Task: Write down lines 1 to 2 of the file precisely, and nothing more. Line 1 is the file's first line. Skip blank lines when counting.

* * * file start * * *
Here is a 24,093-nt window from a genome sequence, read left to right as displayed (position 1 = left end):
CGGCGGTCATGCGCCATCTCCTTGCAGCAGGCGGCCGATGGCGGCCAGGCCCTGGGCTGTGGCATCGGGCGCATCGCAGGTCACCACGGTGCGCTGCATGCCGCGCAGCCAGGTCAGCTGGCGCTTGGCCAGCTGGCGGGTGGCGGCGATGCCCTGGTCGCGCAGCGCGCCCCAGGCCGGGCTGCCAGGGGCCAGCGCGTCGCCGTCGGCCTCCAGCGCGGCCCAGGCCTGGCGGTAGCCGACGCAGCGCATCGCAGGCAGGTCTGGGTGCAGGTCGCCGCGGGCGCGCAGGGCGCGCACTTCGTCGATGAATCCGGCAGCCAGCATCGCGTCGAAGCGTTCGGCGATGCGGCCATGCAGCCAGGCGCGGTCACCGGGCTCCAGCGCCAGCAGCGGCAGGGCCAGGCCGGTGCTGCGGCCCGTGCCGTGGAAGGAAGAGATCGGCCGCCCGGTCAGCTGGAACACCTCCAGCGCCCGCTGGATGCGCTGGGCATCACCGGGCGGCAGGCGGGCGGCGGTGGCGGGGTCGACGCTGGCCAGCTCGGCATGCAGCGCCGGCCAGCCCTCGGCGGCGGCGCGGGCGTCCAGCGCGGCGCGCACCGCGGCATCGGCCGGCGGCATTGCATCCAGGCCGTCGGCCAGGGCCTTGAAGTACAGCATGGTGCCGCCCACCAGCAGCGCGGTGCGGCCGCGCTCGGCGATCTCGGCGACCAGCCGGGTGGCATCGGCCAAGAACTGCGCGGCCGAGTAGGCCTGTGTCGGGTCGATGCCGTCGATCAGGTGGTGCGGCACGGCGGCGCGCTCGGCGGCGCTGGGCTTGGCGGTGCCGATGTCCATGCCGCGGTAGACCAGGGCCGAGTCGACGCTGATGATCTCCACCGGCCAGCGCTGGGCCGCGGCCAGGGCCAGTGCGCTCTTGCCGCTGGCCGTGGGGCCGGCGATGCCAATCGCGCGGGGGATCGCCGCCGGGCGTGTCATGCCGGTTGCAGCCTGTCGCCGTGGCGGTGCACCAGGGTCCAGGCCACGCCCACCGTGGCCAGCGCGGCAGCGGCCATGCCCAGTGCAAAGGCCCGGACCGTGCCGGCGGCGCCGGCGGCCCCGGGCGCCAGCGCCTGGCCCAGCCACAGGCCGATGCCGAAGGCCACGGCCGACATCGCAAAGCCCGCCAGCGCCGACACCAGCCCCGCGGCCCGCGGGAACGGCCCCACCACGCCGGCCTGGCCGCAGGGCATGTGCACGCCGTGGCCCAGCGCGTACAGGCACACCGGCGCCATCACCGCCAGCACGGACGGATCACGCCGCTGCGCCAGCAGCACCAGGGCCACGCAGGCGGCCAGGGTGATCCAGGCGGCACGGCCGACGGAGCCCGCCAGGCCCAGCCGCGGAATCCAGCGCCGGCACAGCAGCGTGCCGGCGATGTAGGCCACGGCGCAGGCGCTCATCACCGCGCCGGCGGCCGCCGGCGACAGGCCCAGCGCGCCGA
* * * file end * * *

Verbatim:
Here is a 24,093-nt window from a genome sequence, read left to right as displayed (position 1 = left end):
CGGCGGTCATGCGCCATCTCCTTGCAGCAGGCGGCCGATGGCGGCCAGGCCCTGGGCTGTGGCATCGGGCGCATCGCAGGTCACCACGGTGCGCTGCATGCCGCGCAGCCAGGTCAGCTGGCGCTTGGCCAGCTGGCGGGTGGCGGCGATGCCCTGGTCGCGCAGCGCGCCCCAGGCCGGGCTGCCAGGGGCCAGCGCGTCGCCGTCGGCCTCCAGCGCGGCCCAGGCCTGGCGGTAGCCGACGCAGCGCATCGCAGGCAGGTCTGGGTGCAGGTCGCCGCGGGCGCGCAGGGCGCGCACTTCGTCGATGAATCCGGCAGCCAGCATCGCGTCGAAGCGTTCGGCGATGCGGCCATGCAGCCAGGCGCGGTCACCGGGCTCCAGCGCCAGCAGCGGCAGGGCCAGGCCGGTGCTGCGGCCCGTGCCGTGGAAGGAAGAGATCGGCCGCCCGGTCAGCTGGAACACCTCCAGCGCCCGCTGGATGCGCTGGGCATCACCGGGCGGCAGGCGGGCGGCGGTGGCGGGGTCGACGCTGGCCAGCTCGGCATGCAGCGCCGGCCAGCCCTCGGCGGCGGCGCGGGCGTCCAGCGCGGCGCGCACCGCGGCATCGGCCGGCGGCATTGCATCCAGGCCGTCGGCCAGGGCCTTGAAGTACAGCATGGTGCCGCCCACCAGCAGCGCGGTGCGGCCGCGCTCGGCGATCTCGGCGACCAGCCGGGTGGCATCGGCCAAGAACTGCGCGGCCGAGTAGGCCTGTGTCGGGTCGATGCCGTCGATCAGGTGGTGCGGCACGGCGGCGCGCTCGGCGGCGCTGGGCTTGGCGGTGCCGATGTCCATGCCGCGGTAGACCAGGGCCGAGTCGACGCTGATGATCTCCACCGGCCAGCGCTGGGCCGCGGCCAGGGCCAGTGCGCTCTTGCCGCTGGCCGTGGGGCCGGCGATGCCAATCGCGCGGGGGATCGCCGCCGGGCGTGTCATGCCGGTTGCAGCCTGTCGCCGTGGCGGTGCACCAGGGTCCAGGCCACGCCCACCGTGGCCAGCGCGGCAGCGGCCATGCCCAGTGCAAAGGCCCGGACCGTGCCGGCGGCGCCGGCGGCCCCGGGCGCCAGCGCCTGGCCCAGCCACAGGCCGATGCCGAAGGCCACGGCCGACATCGCAAAGCCCGCCAGCGCCGACACCAGCCCCGCGGCCCGCGGGAACGGCCCCACCACGCCGGCCTGGCCGCAGGGCATGTGCACGCCGTGGCCCAGCGCGTACAGGCACACCGGCGCCATCACCGCCAGCACGGACGGATCACGCCGCTGCGCCAGCAGCACCAGGGCCACGCAGGCGGCCAGGGTGATCCAGGCGGCACGGCCGACGGAGCCCGCCAGGCCCAGCCGCGGAATCCAGCGCCGGCACAGCAGCGTGCCGGCGATGTAGGCCACGGCGCAGGCGCTCATCACCGCGCCGGCGGCCGCCGGCGACAGGCCCAGCGCGCCGA